Is Good Corporate Citizenship Also Good for the Bottom Line? (Ep. 71)

(Photo: Tom Raftery)

Our latest Freakonomics Radio on Marketplace podcast is called “Is Good Corporate Citizenship Also Good for the Bottom Line?” (You can download/subscribe at iTunes, get the RSS feed, listen via the media player above, or read the transcript here.)

The short answer: yes. That’s the finding of Robert G. Eccles, Ioannis Ioannou and George Serafeim from their recent paper “The Impact of a Corporate Culture of Sustainability on Corporate Behavior and Performance” :

“We show that there is significant variation in future accounting and stock market performance across the two groups of firms. We track corporate performance for 18 years and find that sustainable firms outperform traditional firms in terms of both stock market and accounting performance.”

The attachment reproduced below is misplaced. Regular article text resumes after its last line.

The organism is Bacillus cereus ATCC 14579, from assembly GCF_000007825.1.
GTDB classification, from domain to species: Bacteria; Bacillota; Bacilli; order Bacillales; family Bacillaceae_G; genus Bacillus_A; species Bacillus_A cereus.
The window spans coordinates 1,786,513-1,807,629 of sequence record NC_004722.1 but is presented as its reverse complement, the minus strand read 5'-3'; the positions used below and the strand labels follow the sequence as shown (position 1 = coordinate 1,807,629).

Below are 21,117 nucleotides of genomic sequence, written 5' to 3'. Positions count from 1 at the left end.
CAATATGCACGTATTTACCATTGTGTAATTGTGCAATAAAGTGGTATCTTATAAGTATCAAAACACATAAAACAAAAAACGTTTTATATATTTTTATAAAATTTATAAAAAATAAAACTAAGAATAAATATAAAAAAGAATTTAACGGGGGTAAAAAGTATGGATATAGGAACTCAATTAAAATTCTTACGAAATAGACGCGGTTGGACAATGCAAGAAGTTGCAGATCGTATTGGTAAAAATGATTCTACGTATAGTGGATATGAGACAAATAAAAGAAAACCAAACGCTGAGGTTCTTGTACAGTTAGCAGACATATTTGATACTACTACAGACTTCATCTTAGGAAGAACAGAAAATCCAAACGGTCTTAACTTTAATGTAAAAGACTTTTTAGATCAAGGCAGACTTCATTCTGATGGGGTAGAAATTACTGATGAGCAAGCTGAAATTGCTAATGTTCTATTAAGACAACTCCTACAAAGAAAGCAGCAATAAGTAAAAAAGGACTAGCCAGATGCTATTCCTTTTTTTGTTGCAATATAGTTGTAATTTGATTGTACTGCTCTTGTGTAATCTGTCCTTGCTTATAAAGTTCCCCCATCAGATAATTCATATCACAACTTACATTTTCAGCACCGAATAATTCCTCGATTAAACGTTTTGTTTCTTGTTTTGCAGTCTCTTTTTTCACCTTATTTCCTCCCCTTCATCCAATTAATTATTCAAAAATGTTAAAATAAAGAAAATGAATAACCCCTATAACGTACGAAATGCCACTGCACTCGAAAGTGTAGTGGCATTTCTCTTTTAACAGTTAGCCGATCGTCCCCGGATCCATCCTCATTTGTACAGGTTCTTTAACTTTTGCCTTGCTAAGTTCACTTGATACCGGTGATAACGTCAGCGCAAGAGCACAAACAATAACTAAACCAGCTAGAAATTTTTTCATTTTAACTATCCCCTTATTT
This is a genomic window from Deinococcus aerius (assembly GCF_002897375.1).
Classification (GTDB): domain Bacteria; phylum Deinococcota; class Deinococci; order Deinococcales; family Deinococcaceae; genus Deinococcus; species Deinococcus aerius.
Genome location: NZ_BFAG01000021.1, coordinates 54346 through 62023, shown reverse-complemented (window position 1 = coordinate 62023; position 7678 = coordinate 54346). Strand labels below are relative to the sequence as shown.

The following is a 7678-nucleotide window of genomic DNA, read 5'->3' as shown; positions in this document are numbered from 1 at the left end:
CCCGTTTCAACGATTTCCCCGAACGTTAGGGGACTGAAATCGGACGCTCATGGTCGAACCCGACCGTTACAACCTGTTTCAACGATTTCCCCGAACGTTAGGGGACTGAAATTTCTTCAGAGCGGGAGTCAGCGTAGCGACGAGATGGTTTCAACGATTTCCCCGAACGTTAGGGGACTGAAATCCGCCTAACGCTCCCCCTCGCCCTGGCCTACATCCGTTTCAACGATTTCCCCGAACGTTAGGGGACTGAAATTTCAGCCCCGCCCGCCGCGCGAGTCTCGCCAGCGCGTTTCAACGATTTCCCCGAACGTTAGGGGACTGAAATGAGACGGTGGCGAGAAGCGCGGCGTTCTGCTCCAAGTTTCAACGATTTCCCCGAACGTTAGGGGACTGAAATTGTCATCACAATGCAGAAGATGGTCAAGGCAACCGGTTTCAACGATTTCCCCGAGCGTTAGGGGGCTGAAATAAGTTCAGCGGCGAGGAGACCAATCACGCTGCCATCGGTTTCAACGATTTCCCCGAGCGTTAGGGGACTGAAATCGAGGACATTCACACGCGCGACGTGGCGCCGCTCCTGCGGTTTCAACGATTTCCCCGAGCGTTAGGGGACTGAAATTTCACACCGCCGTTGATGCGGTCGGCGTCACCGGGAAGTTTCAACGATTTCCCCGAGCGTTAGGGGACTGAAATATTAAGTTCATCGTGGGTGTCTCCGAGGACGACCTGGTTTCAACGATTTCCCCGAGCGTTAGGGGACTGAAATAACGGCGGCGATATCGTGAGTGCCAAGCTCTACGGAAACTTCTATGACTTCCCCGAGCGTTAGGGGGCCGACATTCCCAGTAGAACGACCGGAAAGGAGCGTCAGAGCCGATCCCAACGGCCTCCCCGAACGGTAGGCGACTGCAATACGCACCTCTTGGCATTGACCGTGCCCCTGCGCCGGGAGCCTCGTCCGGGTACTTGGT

You’ll hear Serafeim explain his findings and you’ll also hear from Georg Kell, executive director of the UN Global Compact. Its mission is to help companies around the world adopt the behaviors of Corporate Social Responsibility (CSR) — which include not only good environmental stewardship but also fighting corruption and the ethical treatment of employees and customers. All of this is, alas, easier said than done:

KELL: “Well, if you were to ask me for the Global 1,000 corporations, how many of them are sincere and serious about sustainability and long-term value creation?  Our own implementation survey and others done by other leading think tanks will probably suggest we are probably at 15 percent.”